While small businesses may be comfortable buying online ads through Google's online automated ad auction system, the need for coordinating with Intel and other partners makes customized Google ad help necessary through the Intel marketing storefront, he said.

The "Intel Inside" program, established in 1991, has been hugely successful in improving the marketing profile of Intel's products which are buried inside the guts of computers and hidden from the general public.

Google recently switched from using AMD chips to Intel inside its servers. It's not surprising the companies would work together given that Paul Otellini, Intel's president and chief executive, has served on Google's board of directors since before he was promoted to the top spot at Intel in 2005.

Tuesday, April 24, 2007

MediaTrust Announces the Next Generation of its Advario Contextual Ad Targeting Platform

Real Time, Relevant and Intelligent Display and In-Text Advertising Delivers Higher Performing Ads

SAN FRANCISCO – April 24, 2007 – ad:tech 2007 – MediaTrust, Inc. today announced availability of the next generation of Advario, an online ad platform powered by a contextual matching engine, that serves display and In-Text advertising for CPL, CPC, CPA and CPM campaigns. Advario’s patent pending technology delivers the most relevant and intelligent ads to end users, ensuring that advertisers, agencies and publishers receive the highest performing results from their advertising dollars and publishing inventory.

“Since ad relevance drives ad performance, advertisers are looking for ways to reach online audiences in the most relevant way possible. Advario makes ads personal, so that they inform and help the user, rather than interrupt,” said MediaTrust Chief Technology Officer, Joseph Matheny. “By analyzing overall site context rather than just single keywords, Advario delivers timely and intelligent ads that are more relevant and interesting to end users - and more profitable for our advertisers and publishers.”

Advario’s technological advantage stems from two of its patents. First, Advario leverages a unique process that allows publishers to easily include or exclude indexed page segments with an unprecedented level of granularity. Second, Advario uses a cutting-edge keyword and key phrase density engine that delivers higher relevance for contextual targeting. In addition, rather than using single keywords to determine relevance, Advario leverages its proprietary targeting methodology to recognize bundles of keywords called AdTopics. AdTopics match a pre-selected bundle of keywords with related topics within site content ensuring that the right ads arrive on the most relevant pages, in real-time.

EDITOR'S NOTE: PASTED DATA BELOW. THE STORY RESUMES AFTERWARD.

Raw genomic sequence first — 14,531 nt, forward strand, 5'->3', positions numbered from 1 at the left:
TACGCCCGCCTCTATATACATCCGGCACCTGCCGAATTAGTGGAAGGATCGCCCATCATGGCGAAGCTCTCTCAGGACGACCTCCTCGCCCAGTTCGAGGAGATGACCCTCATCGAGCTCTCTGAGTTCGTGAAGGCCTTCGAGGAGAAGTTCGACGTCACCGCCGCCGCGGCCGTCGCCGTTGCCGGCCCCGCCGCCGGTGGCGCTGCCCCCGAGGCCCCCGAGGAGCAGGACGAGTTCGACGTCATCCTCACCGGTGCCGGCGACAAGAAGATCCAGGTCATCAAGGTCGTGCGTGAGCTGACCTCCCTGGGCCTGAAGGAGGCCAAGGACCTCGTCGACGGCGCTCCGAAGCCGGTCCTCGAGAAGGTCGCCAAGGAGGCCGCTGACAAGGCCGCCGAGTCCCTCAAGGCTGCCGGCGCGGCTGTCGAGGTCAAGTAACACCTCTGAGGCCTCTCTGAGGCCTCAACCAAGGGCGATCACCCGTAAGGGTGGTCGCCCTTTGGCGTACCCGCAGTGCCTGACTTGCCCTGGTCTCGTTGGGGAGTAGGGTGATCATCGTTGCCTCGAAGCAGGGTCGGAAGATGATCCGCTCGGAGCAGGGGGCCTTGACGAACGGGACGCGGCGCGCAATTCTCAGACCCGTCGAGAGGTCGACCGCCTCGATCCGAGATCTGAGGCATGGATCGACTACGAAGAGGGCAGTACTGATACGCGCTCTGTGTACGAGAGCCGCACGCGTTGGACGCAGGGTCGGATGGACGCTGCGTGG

Advario provides advertisers, agencies and publishers with the unprecedented ability to generate new and higher revenue streams on any type of Web page including those with dynamic and often unpredictable content such as blogs, forums, and social networking sites. Advario’s display and In-Text ad formats can be used together or individually to best meet the specific needs of a campaign.

• Advario Display Ads: Advario ads are keyed off AdTopics rather than single keywords. This makes Advario display ads more relevant to the end user so that they perform better for advertisers and publishers.

• Advario In-Text Ads: Users can activate contextual In-Text ads by scrolling over underlined keywords that reveal an ad and give them the option to click on the ad to learn more. Advario’s In-Text ads are user-initiated and therefore, do not interrupt the user during the online experience.

“With the continued adoption of Web 2.0 technologies and user-generated content, it has become more challenging for advertisers to deliver relevant ads to the right audience in the right environment,” said MediaTrust CEO, Peter Bordes. “Since online content is ever-changing, AdTopics’ “bundled” approach to contextual targeting will consistently outperform the single keyword targeting seen in most of today’s solutions.”

“As a beta customer, we are looking forward to an even higher dollar yield on our inventory in the near term. ROCKETinfo is excited to work with Advario to deliver only the most relevant, helpful and informative ads to our users,” said Phil Bode, CEO of ROCKETinfo. “We are pleased to offer our advertisers this new, high performing and customizable solution that increases the value of our online real estate.”

About MediaTrust
MediaTrust ( is an innovative interactive media, advertising and technology company comprised of Advaliant, a performance affiliate marketing network, Advario, a proprietary contextual ad targeting platform, leading-edge media delivery technologies and the MediaTrust Integrated Solutions Group. MediaTrust offers a ‘one-stop-shop’ for technology and services across all online marketing channels including: affiliate and search marketing, contextual targeted advertising, lead generation, e-mail marketing, ad networks, mobile marketing, data management and Web publishing. MediaTrust’s experienced Integrated Solutions Group ensures that each campaign is uniquely customized for each advertiser and publisher.